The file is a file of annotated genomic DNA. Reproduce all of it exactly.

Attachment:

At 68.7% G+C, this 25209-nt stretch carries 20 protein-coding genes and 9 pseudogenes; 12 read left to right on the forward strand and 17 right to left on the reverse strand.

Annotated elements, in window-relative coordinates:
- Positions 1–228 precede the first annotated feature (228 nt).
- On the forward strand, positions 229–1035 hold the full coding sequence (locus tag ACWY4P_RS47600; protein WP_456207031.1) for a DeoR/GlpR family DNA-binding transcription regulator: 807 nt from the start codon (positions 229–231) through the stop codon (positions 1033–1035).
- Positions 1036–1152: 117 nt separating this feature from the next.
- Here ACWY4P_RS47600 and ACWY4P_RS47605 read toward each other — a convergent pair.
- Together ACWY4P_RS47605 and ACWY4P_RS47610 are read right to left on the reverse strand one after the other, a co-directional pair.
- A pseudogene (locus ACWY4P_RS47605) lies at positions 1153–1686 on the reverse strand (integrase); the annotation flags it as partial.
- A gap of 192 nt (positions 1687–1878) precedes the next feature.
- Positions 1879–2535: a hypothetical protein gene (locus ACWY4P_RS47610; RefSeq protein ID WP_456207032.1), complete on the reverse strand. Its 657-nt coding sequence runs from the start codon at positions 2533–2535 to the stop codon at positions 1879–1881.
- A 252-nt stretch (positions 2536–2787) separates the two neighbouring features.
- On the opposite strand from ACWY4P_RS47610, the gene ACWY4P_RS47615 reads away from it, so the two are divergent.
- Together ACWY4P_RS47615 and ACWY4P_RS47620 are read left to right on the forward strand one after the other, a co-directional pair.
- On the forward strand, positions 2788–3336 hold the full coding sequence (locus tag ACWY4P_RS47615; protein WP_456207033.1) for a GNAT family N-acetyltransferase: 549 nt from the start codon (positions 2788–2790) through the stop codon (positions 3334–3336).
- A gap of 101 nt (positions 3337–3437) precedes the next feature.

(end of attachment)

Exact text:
At 68.7% G+C, this 25209-nt stretch carries 20 protein-coding genes and 9 pseudogenes; 12 read left to right on the forward strand and 17 right to left on the reverse strand.

Annotated elements, in window-relative coordinates:
- Positions 1–228 precede the first annotated feature (228 nt).
- On the forward strand, positions 229–1035 hold the full coding sequence (locus tag ACWY4P_RS47600; protein WP_456207031.1) for a DeoR/GlpR family DNA-binding transcription regulator: 807 nt from the start codon (positions 229–231) through the stop codon (positions 1033–1035).
- Positions 1036–1152: 117 nt separating this feature from the next.
- Here ACWY4P_RS47600 and ACWY4P_RS47605 read toward each other — a convergent pair.
- Together ACWY4P_RS47605 and ACWY4P_RS47610 are read right to left on the reverse strand one after the other, a co-directional pair.
- A pseudogene (locus ACWY4P_RS47605) lies at positions 1153–1686 on the reverse strand (integrase); the annotation flags it as partial.
- A gap of 192 nt (positions 1687–1878) precedes the next feature.
- Positions 1879–2535: a hypothetical protein gene (locus ACWY4P_RS47610; RefSeq protein ID WP_456207032.1), complete on the reverse strand. Its 657-nt coding sequence runs from the start codon at positions 2533–2535 to the stop codon at positions 1879–1881.
- A 252-nt stretch (positions 2536–2787) separates the two neighbouring features.
- On the opposite strand from ACWY4P_RS47610, the gene ACWY4P_RS47615 reads away from it, so the two are divergent.
- Together ACWY4P_RS47615 and ACWY4P_RS47620 are read left to right on the forward strand one after the other, a co-directional pair.
- On the forward strand, positions 2788–3336 hold the full coding sequence (locus tag ACWY4P_RS47615; protein WP_456207033.1) for a GNAT family N-acetyltransferase: 549 nt from the start codon (positions 2788–2790) through the stop codon (positions 3334–3336).
- A gap of 101 nt (positions 3337–3437) precedes the next feature.